Aim Engage is a current affairs website dedicated to improving literacy outcomes for Australian children by providing current, relevant and age-appropriate reading material.
Why Online? With the upcoming rollout of the National Broadband Network (NBN) and the imminent release of the National Curriculum, schools will need resources to meet the changing literacy needs of Australian children. In particular, the national curriculum advocates using an increasing variety of multi-modal texts in teaching English reading skills.
The prevalence of personal computers and the emergence of a generation who can truly be described as “digital natives” has created a new platform to educate and inspire children. Unfortunately, the vast majority of content available for school aged students on the internet is too complex or hard to find for this group. Engage is a trusted and accessible space on the internet for children to explore.
Content The site will be updated frequently with news-style recounts, topical information reports, entertainment reviews, interviews with people of interest and opinion pieces.
A new introduction to DEC is the teaching of ethics. Most of the topics in the curriculum provide students with the opportunity to develop increasingly sophisticated knowledge and skills in moral reasoning. Children in the younger primary years examine topics such as being left out, sharing and bullying, while older children reflect on issues such as homelessness and child labour to help them consider the feelings and interests of others – one important aspect of moral reasoning. Other aspects include understanding consequences, having empathy, appreciating difference, recognising common capacities, recognising and acting on duties and giving equal consideration.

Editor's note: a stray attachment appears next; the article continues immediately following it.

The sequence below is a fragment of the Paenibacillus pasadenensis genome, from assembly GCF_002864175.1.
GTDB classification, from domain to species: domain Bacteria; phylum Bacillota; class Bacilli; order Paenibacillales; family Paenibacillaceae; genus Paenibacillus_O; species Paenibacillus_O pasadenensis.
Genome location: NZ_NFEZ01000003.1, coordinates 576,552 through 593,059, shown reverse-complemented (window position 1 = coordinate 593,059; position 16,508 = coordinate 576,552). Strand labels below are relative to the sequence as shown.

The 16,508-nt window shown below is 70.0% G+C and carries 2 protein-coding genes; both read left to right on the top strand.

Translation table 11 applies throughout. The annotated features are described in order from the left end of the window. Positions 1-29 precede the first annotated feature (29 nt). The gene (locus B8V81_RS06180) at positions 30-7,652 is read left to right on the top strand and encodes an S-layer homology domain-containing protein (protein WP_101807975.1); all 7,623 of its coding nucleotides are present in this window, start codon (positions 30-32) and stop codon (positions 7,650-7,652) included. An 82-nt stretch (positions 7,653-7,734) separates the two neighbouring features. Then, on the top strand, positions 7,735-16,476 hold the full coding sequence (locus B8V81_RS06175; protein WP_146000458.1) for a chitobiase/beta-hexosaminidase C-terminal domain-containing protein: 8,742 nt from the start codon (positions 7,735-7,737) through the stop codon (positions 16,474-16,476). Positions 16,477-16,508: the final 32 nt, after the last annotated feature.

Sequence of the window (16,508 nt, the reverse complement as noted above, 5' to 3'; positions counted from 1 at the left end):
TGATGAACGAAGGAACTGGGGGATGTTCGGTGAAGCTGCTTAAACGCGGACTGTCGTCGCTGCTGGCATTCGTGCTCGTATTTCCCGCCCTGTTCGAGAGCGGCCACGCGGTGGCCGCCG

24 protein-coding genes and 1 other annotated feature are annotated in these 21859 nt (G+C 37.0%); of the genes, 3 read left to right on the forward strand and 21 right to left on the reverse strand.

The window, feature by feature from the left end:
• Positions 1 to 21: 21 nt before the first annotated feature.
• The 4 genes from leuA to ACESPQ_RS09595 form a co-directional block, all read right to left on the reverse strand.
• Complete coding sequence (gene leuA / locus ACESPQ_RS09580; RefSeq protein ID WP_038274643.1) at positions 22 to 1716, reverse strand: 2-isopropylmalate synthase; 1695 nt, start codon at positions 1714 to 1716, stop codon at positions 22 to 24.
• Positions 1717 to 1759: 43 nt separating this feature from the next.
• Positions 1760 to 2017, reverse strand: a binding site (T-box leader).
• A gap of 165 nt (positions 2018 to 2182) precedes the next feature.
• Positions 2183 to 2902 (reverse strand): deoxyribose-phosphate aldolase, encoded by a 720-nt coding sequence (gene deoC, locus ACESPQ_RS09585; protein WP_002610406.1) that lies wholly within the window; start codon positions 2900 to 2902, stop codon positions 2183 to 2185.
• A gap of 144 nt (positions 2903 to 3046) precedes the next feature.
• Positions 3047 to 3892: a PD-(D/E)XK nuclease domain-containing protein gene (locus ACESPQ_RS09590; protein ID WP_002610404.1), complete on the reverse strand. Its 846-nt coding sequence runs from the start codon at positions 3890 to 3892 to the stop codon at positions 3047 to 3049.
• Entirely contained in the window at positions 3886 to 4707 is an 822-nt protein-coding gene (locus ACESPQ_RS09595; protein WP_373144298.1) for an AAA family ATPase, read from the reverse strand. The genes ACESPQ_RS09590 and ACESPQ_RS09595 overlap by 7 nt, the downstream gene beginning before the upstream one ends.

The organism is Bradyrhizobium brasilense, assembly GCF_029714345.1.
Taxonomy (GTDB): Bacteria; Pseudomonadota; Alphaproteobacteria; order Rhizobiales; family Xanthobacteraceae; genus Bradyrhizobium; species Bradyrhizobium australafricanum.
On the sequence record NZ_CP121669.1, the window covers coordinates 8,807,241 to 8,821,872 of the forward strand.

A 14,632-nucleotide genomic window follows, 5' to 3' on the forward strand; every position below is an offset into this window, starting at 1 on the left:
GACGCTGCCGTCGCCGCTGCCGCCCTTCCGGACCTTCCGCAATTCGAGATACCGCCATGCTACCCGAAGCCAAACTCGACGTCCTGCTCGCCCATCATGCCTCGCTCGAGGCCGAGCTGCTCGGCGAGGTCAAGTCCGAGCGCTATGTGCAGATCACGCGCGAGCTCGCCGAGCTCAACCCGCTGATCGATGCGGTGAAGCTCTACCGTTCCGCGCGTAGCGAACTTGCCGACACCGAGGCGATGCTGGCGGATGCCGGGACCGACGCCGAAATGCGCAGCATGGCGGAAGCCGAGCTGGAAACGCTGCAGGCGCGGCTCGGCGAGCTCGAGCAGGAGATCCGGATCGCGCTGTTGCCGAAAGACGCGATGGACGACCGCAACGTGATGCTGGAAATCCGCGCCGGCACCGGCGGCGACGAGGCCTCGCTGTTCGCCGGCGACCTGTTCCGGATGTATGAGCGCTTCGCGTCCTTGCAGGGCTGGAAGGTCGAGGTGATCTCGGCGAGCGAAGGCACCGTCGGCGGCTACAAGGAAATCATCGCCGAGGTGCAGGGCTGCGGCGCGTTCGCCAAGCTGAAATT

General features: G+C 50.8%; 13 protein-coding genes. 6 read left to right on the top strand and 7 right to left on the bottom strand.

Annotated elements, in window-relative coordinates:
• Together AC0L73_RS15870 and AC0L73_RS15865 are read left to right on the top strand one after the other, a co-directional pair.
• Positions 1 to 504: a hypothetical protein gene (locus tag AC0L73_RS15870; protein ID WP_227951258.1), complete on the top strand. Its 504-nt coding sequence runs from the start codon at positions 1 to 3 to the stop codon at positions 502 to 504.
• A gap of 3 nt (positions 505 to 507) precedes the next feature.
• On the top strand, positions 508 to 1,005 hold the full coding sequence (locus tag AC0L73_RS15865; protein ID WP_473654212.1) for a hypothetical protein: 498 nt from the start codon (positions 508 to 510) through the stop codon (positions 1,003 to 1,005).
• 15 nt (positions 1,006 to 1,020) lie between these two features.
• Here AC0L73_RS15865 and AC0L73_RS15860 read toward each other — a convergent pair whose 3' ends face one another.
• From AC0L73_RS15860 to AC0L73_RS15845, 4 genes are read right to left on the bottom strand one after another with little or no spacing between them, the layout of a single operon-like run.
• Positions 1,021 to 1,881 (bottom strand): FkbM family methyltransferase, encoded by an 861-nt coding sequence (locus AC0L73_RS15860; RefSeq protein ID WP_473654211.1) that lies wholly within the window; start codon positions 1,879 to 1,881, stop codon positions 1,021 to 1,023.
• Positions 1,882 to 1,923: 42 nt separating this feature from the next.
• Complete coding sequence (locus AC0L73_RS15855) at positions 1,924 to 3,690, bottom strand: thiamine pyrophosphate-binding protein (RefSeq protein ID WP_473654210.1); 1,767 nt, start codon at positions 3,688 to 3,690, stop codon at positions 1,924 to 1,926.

What a gem this website is, by incorporating both free and paid resources. It includes posters, teaching resources, lesson plans and other helpful things for both primary and secondary teachers..
As a follow on from my initial blog about Voki’s, I decided to create one of my own.
I experimented with changing the background and voice to create an interesting character that could be used in a LOTE lesson. However, the possibilities are endless.
Check out my work here: http://www.voki.com/pickup.php?scid=8360076&height=400&width=300
What Is A Writing Prompt?
I have found that many students need a kick-start in helping their creativity when it comes to writing. A writing prompt is simply a topic around which you start jotting down ideas. The prompt could be a single word, a short phrase, a complete paragraph or even a picture, with the idea being to give you something to focus upon as you write. You may stick very closely to the original prompt or you may wander off at a tangent.
You may just come up with rough, disjointed notes or you may end up with something more polished and complete, a scene or even a complete story. The point is to simply start writing without being held back by any inhibitions or doubts.
Here are four good reasons for writing to prompts :
1. Sometimes it’s hard to start writing when faced with a blank page. Focusing on an unrelated prompt for a while helps get the creative juices flowing. If you write for just ten minutes on a prompt, you should then find it easier to return to the piece you intended to write. You may also find that if you stop trying to think so hard about what you wanted to write and switch you attention to the prompt instead, the words and ideas for your original piece start to come to you after all.
2. The things you write in response to a prompt may also end up as worthwhile material in their own right. The prompt may give you ideas from which a complete story grows or you may get fresh ideas for another piece you are already working on. It’s often surprising how much material you come up with once you start.
3. Writing to a prompt regularly helps to get you into the habit of writing. This can act as a sort of exercise regime, helping to build up your “muscles” so that you start to find it easier and easier to write for longer and longer.
4. Prompts can be a great way to get involved in a writing community. Sometimes writing groups offer a prompt for everyone to write about, with the intention being for everyone to come up with something they can then share. This can be a source of great encouragement, although knowing that others will read what you have written can also inhibit your creativity.
This is a great site where I have used some visual prompts that the students loved:
Enjoy and get out your creative thinking caps! 🙂
Some fun art ideas that I came up with using line and colour.
Some interesting attention grabbers that I came across!
However, some are a bit out there. I have my favourites that I will try, hopefully you will find some that you enjoy as well! 🙂